Thursday, October 1, 2015

Pegasus by: Robin McKiney

For thousands of years pegasi and humans have peacefully co-existed, communicating with each other, through pegasi shamans and human magicians. Each human is bound to his or her own pegasus on their twelfth birthday. On Princess Sylviianel, Sylvi for short, is bound, quite ceremoniously, to her own pegasus, Ebon. But for whatever reason, Sylvi and Ebon can talk to each other. This communication threatens to destroy the peace between their nations. Will their communication actually break apart their nations or are they strong enough to hold them together?

Pegasus started out as nice and interesting, and it ended not as well as it started. I decided to read it because it sounded like a good book. The beginning was all fine and dandy, nice plot twists, good characters, and building of bonds. Then came the middle of the book, it got better, the plot started thickening, Ebon and Sylvi started facing their own troubles, and that means that they are growing up.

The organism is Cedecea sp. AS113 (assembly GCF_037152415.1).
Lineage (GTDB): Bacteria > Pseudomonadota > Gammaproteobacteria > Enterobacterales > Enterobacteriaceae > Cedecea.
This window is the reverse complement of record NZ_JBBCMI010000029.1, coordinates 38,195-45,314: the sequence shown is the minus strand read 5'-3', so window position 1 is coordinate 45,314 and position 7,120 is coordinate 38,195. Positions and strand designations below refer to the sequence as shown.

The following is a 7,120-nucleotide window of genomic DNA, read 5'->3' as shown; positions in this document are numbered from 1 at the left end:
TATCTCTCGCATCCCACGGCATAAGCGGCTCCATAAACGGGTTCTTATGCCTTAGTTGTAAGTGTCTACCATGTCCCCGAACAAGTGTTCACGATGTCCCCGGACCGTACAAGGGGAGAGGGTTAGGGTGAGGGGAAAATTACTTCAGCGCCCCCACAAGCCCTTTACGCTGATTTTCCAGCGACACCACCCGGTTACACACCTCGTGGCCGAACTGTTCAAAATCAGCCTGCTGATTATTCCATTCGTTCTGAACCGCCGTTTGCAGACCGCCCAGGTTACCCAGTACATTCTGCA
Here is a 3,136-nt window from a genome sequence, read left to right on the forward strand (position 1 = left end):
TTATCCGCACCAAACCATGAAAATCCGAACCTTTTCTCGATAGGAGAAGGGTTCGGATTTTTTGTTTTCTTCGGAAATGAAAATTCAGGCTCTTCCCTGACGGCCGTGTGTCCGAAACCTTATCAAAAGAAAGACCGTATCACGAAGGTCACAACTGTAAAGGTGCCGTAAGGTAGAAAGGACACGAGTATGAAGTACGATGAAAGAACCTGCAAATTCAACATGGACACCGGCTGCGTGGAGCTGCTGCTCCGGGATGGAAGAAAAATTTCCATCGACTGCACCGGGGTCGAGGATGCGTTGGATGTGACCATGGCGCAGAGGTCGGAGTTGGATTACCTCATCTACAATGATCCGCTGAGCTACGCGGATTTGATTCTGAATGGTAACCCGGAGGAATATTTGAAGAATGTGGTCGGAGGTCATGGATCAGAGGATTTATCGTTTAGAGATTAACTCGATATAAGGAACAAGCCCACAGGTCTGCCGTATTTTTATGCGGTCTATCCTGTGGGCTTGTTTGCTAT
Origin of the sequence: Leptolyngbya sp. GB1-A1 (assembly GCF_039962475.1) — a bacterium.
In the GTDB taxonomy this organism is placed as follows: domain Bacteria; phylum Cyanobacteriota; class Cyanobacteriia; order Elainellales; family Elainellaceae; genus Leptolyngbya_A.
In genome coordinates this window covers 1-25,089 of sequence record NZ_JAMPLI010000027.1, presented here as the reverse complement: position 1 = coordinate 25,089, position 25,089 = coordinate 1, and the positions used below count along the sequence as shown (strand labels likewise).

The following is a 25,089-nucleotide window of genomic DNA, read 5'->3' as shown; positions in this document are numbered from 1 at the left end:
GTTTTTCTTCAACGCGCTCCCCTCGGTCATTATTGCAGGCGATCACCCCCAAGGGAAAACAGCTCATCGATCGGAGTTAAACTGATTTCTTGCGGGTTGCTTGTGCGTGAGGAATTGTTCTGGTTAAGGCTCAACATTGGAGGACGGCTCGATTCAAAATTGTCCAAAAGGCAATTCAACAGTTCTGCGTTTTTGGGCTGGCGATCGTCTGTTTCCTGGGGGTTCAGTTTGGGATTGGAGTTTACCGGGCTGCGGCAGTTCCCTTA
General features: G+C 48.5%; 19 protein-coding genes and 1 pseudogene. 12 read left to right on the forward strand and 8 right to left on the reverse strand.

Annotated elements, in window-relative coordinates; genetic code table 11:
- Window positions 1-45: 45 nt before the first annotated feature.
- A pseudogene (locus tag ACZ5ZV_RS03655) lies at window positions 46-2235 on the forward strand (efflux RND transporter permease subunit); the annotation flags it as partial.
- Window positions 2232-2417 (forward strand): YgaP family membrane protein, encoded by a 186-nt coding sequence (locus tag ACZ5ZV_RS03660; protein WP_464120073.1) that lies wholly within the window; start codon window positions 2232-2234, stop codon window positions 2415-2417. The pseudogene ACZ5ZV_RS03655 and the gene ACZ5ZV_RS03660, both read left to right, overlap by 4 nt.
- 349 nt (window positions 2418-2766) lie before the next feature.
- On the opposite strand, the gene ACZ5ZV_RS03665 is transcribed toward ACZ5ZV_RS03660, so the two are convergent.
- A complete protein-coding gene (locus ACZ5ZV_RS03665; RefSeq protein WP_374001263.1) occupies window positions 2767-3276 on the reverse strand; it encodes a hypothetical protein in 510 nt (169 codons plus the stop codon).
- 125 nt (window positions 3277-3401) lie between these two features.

Finally come the ending, Ebon and Sylvi have been through so much only to get here and have a depressing ending with absolutely no hope for improvement? Really, Robin McKiney, that's how you keep your readers wanting to keep reading? What I'm trying to say is that the unhappy ending of the book was a huge turn-off for me and I felt cheated of my time. I had spent all that time to read this book only to encounter a hopeless ending. It was in fact such a turn-off that I'm not even going to bother with the sequel. I'm giving Pegasus 2 stars for the plot, which did keep me reading until the ending. But honestly speaking, it would have gotten 3 or even 4 stars if it had looked like there was hope for the characters. 

Here is the Goodreads link for Pegasus:

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